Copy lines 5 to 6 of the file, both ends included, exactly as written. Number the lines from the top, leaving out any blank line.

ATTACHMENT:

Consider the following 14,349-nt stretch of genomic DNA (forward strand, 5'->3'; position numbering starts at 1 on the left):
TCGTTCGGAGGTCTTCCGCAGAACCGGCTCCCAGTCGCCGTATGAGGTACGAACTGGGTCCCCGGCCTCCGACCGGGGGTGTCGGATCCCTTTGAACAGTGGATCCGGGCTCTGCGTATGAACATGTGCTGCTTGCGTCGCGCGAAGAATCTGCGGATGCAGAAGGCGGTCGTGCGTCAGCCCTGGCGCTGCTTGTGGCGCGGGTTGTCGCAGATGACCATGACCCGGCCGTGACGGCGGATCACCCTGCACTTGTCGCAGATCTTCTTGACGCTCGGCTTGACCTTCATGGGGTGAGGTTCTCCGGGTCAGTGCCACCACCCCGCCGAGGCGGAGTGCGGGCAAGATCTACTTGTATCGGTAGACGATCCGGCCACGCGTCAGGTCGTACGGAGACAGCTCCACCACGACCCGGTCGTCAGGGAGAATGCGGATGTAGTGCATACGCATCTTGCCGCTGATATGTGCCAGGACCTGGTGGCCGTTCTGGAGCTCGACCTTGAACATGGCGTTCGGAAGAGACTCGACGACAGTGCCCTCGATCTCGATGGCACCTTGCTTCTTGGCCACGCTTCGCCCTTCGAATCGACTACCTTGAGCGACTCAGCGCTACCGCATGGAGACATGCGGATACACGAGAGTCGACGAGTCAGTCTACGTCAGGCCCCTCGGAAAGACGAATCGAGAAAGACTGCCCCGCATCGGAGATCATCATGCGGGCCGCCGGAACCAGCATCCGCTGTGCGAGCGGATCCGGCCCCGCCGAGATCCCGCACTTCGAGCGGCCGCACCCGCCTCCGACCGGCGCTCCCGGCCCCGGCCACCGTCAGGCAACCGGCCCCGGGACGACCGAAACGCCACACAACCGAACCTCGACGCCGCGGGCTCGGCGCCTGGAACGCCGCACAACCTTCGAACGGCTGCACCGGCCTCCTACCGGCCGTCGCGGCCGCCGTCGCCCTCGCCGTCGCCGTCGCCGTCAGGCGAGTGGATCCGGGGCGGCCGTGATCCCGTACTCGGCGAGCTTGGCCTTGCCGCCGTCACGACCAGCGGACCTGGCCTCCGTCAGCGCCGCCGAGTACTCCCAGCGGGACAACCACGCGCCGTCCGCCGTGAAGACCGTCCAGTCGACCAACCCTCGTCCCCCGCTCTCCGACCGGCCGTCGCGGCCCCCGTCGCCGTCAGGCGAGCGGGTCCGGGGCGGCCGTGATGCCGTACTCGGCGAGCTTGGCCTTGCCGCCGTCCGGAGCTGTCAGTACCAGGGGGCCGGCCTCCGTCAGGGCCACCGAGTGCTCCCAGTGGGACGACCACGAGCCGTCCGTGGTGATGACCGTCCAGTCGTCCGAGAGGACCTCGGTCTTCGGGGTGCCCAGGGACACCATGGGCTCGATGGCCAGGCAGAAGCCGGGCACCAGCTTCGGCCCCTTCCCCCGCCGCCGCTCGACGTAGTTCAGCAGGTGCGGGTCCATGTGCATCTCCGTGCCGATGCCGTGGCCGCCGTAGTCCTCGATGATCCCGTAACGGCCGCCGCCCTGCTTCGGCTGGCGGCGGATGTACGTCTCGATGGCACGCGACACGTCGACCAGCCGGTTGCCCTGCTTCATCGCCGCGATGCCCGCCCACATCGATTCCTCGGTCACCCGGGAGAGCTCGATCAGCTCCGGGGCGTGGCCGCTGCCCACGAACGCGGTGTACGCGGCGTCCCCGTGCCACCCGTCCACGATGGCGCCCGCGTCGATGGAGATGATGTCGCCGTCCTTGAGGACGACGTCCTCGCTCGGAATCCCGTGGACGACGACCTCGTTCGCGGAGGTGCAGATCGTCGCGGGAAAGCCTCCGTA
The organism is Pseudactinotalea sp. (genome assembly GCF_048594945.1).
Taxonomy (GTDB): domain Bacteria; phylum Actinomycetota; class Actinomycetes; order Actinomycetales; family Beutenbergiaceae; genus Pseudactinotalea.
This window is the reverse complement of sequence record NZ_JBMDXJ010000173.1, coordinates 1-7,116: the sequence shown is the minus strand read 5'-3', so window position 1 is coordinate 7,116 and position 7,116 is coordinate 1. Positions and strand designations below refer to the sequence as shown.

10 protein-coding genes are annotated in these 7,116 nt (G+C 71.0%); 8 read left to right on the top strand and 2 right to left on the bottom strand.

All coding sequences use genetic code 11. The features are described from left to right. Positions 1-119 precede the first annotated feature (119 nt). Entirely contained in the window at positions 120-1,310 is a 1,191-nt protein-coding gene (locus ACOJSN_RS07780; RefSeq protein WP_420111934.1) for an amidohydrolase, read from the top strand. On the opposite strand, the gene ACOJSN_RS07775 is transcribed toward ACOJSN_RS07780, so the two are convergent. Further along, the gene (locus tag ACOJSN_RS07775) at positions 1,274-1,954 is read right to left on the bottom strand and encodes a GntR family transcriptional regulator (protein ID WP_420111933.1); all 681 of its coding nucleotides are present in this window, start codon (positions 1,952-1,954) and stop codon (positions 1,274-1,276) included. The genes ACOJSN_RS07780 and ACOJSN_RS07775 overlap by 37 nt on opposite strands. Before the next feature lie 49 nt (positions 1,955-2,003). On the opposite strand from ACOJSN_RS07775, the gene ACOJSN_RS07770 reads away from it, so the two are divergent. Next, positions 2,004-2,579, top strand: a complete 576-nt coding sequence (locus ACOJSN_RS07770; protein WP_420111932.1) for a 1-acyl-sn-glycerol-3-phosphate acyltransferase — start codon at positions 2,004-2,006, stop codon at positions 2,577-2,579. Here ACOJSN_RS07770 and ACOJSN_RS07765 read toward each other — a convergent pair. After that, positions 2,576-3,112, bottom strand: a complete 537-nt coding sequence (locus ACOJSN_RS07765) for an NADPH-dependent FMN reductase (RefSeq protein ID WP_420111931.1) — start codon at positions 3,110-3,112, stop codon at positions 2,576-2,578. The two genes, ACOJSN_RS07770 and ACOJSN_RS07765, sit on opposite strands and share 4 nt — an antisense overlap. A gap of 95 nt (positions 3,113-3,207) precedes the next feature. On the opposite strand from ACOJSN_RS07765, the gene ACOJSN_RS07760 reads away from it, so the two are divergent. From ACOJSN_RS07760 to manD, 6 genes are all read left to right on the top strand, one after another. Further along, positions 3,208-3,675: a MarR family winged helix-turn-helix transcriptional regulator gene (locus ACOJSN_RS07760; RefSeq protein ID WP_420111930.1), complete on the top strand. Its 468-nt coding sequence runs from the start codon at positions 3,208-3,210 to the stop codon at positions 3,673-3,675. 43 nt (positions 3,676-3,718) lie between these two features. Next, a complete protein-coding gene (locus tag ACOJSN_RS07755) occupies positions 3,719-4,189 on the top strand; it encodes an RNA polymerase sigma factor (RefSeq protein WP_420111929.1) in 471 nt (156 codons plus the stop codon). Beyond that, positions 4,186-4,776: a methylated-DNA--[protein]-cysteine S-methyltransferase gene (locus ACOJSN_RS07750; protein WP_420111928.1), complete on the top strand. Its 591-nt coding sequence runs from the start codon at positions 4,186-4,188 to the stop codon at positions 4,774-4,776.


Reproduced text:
This window is the reverse complement of sequence record NZ_JBMDXJ010000173.1, coordinates 1-7,116: the sequence shown is the minus strand read 5'-3', so window position 1 is coordinate 7,116 and position 7,116 is coordinate 1. Positions and strand designations below refer to the sequence as shown.

10 protein-coding genes are annotated in these 7,116 nt (G+C 71.0%); 8 read left to right on the top strand and 2 right to left on the bottom strand.